Clothier 'living on borrowed time' at Dalgety

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The Independent Online
Institutional investors in Dalgety yesterday warned that the company's chief executive, Richard Clothier, was living on borrowed time after it issued its second profits warning in two months.

Investors in the troubled pet food to fertilisers group took fright at the latest warning, driving the share price down by almost 15 per cent to 225.5p, which wiped more than pounds 113m off its stock market value.

Some institutional investors expressed anger at yesterday's trading statement. One, who declined to be named, said: "Just when we thought it could not get any worse it has. He [Clothier] is living on borrowed time."

Mr Clothier, however, ignored the threats and said he had no plans to resign: "I see eye-to-eye with the new chairman, Sir Denys Henderson, and the finance director. We have agreed about our approach and now we have got to get on and do it. I am determined to stay and deliver results."

Dalgety is considering selling one or more of its five divisions as part of an urgent strategic review . "I do not rule out selling one or two of our main businesses," said Mr Clothier.

Two of its divisions will undergo emergency surgery. According to industry sources, Dalgety has plans to make up to 700 people redundant at its ailing pet food business, about a fifth of its workforce. Jobs will also be lost at its fertiliser and animal feed business.

Analysts believe the price fall will leave the group vulnerable to a takeover bid by a predator which would break up the group. "Dalgety's credibility is at rock bottom. But things could get even worse," an industry analyst yesterday. "A rival may not be willing to buy such damaged goods. But companies such as Nestle or Heinz may be interested in businesses such as the pet food division."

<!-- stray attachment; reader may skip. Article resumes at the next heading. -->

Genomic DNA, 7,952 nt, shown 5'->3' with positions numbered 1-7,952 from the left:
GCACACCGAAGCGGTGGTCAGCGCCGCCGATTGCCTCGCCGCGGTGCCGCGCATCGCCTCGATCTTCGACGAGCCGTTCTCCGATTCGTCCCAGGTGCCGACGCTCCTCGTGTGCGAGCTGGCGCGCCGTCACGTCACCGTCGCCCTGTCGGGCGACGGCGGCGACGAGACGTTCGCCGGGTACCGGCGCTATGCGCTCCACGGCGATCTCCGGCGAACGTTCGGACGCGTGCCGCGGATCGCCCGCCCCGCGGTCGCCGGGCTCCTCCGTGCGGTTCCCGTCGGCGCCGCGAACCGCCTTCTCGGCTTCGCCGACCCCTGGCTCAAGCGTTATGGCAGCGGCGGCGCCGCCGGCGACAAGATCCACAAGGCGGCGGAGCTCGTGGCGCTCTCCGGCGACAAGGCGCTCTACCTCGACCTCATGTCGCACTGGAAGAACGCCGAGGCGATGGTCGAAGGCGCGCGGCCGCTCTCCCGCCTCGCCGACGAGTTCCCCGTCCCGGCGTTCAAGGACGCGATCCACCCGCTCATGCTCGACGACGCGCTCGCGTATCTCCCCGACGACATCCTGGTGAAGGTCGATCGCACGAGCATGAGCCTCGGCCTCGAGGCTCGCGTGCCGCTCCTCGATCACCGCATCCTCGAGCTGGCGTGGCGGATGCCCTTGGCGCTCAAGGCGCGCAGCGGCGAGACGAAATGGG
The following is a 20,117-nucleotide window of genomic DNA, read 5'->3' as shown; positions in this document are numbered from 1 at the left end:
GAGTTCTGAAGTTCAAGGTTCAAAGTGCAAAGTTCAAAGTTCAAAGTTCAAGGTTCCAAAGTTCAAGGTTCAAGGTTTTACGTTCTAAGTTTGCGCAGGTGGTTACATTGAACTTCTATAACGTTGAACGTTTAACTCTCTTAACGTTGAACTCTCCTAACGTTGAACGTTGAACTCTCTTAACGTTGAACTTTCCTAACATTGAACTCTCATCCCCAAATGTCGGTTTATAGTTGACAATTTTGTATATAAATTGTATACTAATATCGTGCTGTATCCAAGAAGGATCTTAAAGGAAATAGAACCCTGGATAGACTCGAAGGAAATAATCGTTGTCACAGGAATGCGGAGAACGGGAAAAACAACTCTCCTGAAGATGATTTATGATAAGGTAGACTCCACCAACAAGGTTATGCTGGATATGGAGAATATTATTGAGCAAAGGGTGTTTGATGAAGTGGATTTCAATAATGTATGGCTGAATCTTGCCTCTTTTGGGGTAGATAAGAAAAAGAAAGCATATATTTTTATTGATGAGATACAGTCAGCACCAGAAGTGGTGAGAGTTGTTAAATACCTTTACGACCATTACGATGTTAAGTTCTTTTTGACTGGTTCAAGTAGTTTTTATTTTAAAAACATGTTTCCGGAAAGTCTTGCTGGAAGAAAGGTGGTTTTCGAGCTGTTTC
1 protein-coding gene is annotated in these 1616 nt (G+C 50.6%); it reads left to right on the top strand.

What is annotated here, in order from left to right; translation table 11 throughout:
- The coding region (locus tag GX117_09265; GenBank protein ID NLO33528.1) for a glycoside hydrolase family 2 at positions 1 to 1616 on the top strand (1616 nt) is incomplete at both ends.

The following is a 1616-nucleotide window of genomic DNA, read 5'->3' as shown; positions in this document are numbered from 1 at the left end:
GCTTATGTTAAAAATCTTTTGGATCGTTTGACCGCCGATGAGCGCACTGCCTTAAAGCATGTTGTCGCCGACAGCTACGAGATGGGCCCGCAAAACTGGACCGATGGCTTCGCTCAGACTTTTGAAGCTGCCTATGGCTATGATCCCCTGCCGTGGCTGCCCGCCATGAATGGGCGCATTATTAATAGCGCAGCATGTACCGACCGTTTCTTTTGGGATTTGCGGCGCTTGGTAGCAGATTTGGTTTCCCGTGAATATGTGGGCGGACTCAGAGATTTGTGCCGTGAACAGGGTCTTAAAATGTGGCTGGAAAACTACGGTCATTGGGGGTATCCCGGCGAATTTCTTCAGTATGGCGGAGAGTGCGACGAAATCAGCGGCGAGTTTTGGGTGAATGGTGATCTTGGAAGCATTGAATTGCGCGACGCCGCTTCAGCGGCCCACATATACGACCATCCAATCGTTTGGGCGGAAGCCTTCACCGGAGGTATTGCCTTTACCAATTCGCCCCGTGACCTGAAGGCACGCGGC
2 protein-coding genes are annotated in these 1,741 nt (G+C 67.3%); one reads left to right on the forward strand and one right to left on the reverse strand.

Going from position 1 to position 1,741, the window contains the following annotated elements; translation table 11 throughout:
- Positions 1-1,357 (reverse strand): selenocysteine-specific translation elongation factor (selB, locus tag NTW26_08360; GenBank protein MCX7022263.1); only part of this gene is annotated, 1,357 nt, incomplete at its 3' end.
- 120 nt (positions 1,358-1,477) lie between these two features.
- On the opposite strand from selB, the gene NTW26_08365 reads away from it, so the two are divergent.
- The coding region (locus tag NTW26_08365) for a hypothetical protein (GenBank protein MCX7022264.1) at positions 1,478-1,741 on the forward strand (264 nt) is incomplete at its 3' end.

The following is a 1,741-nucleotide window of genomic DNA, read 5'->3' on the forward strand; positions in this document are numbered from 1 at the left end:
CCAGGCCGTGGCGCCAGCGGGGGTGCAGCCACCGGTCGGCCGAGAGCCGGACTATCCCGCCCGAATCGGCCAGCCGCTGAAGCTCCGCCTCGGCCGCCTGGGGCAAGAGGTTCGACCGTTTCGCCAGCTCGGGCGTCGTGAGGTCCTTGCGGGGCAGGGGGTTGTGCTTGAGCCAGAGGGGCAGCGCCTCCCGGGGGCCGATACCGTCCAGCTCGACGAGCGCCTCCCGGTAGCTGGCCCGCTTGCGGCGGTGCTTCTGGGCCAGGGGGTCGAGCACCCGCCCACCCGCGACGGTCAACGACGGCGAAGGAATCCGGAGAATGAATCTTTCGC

Dalgety has warned that underlying profits will fall to around pounds 65m this year, compared with analysts' forecasts of pounds 80m-pounds 85m. A host of exceptional charges, totalling pounds 138m, will plunge the group into the red.

Dalgety's trading profits in the past three months have fallen well short of expectations. The chief offender is the pet food business, which produces the Felix and Winalot brands. Supply problems and price competition from Mars, its chief rival which sells Whiskas cat food, have resulted in poor sales. Dalgety has been forced to put aside pounds 67m to overhaul the business and fund redundancy costs.

Dalgety's decision to buy Quakers Oats' European pet food business in 1995 has drawn criticism from analysts. But Mr Clothier is adamant it was the correct decision. "It was right for us to buy the business and sell our consumer businesses such as crisps. But I admit our execution of the merger has been poor," he said yesterday.

Dalgety's agribusiness has also been hit by the wet weather in June, which reduced demand for fertilisers.

After inspecting the books Dalgety's new finance director, Ken Hanna, has decided to provide pounds 58m to cover a writedown in the value of some of Dalgety's assets and a clutch of businesses that are already up for sale.